Think about that next time you're watching one of the Democratic debates and hear Joe Lieberman say, as he did at one, that if Vermont's former governor won the presidential election, "the Bush recession would be followed by the Dean depression." Or say, as Lieberman did at his own National Press Club policy address this year, that his opponents disastrously "prefer the old, big-government solutions to our problems," even though "with record deficits, a stalled economy, and Social Security in danger, we can't afford that."

For partisans of the Democratic Leadership Council, the rigidly anti-liberal pressure group that Al Gore helped found and that his vice presidential candidate, Joe Lieberman, chaired from 1995 to 2001, the moral of this little parable of 1988 is apparent: The Democratic Party should have saved itself the heartache and nominated Gore in the first place, just as it should nominate Lieberman now. But that won't solve the problem, either. The myth that tacking right makes a Democrat inherently more successful in a general election is, put simply, built on a foundation of quicksand. [...]

Joseph Lieberman adds nothing to the Democrats' chances in 2004. He does, however, take things away. In fighting to the finish and losing the nomination, he will have irreparably weakened the winner. If he wins it, he will suck out something precious: the active enthusiasm of the unwealthy that is a center-left party's only natural advantage against a party of money, the Republicans.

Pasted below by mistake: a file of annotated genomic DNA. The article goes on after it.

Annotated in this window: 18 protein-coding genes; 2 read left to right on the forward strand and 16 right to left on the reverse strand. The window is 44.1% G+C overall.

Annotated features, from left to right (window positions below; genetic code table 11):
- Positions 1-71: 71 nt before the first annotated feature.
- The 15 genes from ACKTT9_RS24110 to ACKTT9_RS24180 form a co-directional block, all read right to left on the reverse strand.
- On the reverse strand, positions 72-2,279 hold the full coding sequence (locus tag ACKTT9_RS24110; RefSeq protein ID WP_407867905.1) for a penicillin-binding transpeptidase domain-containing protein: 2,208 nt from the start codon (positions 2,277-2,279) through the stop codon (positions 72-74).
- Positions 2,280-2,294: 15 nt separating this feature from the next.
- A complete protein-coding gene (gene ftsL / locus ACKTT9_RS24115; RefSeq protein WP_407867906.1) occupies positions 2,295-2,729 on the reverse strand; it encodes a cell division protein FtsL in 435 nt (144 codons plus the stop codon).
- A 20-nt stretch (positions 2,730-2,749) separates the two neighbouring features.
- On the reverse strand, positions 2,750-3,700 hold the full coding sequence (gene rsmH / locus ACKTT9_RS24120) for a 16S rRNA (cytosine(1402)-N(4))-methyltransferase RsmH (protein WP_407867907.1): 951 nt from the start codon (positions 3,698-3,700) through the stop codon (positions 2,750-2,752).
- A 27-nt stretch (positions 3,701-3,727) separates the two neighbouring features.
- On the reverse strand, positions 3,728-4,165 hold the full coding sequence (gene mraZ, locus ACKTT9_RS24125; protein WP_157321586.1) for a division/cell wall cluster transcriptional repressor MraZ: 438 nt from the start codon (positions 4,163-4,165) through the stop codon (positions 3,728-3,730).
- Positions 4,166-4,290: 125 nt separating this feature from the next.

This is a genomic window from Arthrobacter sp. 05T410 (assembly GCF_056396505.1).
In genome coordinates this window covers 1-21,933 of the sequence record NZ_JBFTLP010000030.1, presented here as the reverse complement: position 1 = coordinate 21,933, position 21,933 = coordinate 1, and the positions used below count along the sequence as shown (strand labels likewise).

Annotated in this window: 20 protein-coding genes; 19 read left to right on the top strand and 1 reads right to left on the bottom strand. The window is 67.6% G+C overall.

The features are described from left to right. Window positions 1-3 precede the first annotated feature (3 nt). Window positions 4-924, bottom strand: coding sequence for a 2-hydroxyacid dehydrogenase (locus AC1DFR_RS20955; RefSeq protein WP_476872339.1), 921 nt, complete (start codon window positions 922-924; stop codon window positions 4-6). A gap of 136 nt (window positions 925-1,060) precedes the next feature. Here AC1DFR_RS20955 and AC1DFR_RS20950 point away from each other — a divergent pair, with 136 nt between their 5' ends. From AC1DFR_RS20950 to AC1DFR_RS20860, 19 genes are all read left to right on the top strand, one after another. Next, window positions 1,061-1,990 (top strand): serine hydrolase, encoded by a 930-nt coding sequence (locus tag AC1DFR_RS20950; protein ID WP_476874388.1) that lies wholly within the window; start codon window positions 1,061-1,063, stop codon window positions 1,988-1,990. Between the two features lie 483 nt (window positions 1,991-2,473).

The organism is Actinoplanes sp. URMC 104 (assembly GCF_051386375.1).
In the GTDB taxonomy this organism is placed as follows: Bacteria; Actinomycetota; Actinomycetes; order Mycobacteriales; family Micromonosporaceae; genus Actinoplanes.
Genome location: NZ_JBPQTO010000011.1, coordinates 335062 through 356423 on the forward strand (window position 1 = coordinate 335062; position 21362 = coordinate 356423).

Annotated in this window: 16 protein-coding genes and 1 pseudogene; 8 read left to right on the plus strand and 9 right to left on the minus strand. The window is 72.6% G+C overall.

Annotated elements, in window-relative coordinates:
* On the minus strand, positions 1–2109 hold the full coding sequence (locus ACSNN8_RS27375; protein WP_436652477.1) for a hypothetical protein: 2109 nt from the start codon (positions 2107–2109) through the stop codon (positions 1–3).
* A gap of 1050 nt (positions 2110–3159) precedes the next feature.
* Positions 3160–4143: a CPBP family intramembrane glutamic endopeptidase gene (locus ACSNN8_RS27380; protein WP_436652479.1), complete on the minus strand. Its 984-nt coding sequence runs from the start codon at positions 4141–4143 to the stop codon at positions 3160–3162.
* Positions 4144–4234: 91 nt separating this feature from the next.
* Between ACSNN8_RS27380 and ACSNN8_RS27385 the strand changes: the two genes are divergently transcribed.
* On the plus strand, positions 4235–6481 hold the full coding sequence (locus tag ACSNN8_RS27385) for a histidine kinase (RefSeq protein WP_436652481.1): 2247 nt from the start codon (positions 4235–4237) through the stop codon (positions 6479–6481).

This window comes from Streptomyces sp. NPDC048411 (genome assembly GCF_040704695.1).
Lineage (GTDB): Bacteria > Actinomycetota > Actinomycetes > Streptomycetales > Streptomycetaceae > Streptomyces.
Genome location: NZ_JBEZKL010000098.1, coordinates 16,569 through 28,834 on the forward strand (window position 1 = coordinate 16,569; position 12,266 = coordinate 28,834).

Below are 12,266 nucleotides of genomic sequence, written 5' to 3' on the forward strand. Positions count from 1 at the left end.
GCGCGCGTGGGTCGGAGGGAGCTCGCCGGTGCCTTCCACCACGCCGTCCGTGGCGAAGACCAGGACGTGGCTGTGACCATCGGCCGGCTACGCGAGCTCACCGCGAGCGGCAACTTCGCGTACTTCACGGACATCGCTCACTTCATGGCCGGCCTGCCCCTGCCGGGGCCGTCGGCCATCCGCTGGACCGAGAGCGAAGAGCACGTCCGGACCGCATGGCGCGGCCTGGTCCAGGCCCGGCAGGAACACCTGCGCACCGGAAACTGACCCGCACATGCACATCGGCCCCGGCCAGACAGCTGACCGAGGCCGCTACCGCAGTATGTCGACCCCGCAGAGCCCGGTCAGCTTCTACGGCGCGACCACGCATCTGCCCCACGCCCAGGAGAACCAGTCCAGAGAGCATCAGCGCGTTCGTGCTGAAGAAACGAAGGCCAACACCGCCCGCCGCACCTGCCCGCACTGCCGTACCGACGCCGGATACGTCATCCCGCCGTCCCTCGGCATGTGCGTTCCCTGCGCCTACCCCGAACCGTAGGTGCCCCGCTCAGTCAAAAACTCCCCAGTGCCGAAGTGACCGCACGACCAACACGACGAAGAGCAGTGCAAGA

It doesn't seem likely that Mr. Perlstein will find much to like in Zell Miller's new book, A National Party No More, which argues quite forcefully that the Party needs to tack Right or keep losing. But it does seem a tough fact to get around that the last four Democrats to get more votes than their Republican opponents in a presidential race were all Southern white men--LBJ, Jimmy Carter, Bill Clinton, Al Gore--and two of them--Carter and Clinton--ran well to the Right of the national party.